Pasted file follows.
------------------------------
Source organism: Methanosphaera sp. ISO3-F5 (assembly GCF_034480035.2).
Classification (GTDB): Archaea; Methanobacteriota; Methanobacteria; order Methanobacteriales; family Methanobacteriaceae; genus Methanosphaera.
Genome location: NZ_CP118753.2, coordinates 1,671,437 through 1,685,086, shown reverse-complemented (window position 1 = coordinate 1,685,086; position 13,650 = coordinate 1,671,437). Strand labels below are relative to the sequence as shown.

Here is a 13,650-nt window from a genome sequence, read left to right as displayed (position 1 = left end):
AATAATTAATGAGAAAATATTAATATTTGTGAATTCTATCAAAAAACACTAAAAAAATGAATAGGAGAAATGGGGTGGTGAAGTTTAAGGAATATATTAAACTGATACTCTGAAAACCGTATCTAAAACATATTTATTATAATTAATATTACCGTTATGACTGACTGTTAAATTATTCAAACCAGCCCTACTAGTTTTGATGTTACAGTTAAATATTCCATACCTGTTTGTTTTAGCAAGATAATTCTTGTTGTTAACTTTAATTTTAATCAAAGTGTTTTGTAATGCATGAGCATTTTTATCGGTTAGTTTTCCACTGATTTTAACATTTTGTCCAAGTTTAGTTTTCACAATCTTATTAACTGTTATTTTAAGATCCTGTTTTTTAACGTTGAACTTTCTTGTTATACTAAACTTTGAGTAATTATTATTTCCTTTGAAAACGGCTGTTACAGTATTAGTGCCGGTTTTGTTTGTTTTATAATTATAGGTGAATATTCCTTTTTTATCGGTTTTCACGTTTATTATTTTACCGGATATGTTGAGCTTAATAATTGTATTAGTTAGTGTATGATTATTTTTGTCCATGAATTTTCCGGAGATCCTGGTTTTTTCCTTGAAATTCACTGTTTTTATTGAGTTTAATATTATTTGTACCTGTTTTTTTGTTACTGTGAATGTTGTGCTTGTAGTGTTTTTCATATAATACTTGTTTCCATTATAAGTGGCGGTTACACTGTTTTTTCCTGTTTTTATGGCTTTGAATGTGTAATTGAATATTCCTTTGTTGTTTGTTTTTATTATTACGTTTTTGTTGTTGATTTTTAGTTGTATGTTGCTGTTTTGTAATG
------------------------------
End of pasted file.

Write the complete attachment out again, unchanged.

Source organism: Methanosphaera sp. ISO3-F5 (assembly GCF_034480035.2).
Classification (GTDB): Archaea; Methanobacteriota; Methanobacteria; order Methanobacteriales; family Methanobacteriaceae; genus Methanosphaera.
Genome location: NZ_CP118753.2, coordinates 1,671,437 through 1,685,086, shown reverse-complemented (window position 1 = coordinate 1,685,086; position 13,650 = coordinate 1,671,437). Strand labels below are relative to the sequence as shown.

Here is a 13,650-nt window from a genome sequence, read left to right as displayed (position 1 = left end):
AATAATTAATGAGAAAATATTAATATTTGTGAATTCTATCAAAAAACACTAAAAAAATGAATAGGAGAAATGGGGTGGTGAAGTTTAAGGAATATATTAAACTGATACTCTGAAAACCGTATCTAAAACATATTTATTATAATTAATATTACCGTTATGACTGACTGTTAAATTATTCAAACCAGCCCTACTAGTTTTGATGTTACAGTTAAATATTCCATACCTGTTTGTTTTAGCAAGATAATTCTTGTTGTTAACTTTAATTTTAATCAAAGTGTTTTGTAATGCATGAGCATTTTTATCGGTTAGTTTTCCACTGATTTTAACATTTTGTCCAAGTTTAGTTTTCACAATCTTATTAACTGTTATTTTAAGATCCTGTTTTTTAACGTTGAACTTTCTTGTTATACTAAACTTTGAGTAATTATTATTTCCTTTGAAAACGGCTGTTACAGTATTAGTGCCGGTTTTGTTTGTTTTATAATTATAGGTGAATATTCCTTTTTTATCGGTTTTCACGTTTATTATTTTACCGGATATGTTGAGCTTAATAATTGTATTAGTTAGTGTATGATTATTTTTGTCCATGAATTTTCCGGAGATCCTGGTTTTTTCCTTGAAATTCACTGTTTTTATTGAGTTTAATATTATTTGTACCTGTTTTTTTGTTACTGTGAATGTTGTGCTTGTAGTGTTTTTCATATAATACTTGTTTCCATTATAAGTGGCGGTTACACTGTTTTTTCCTGTTTTTATGGCTTTGAATGTGTAATTGAATATTCCTTTGTTGTTTGTTTTTATTATTACGTTTTTGTTGTTGATTTTTAGTTGTATGTTGCTGTTTTGTAATG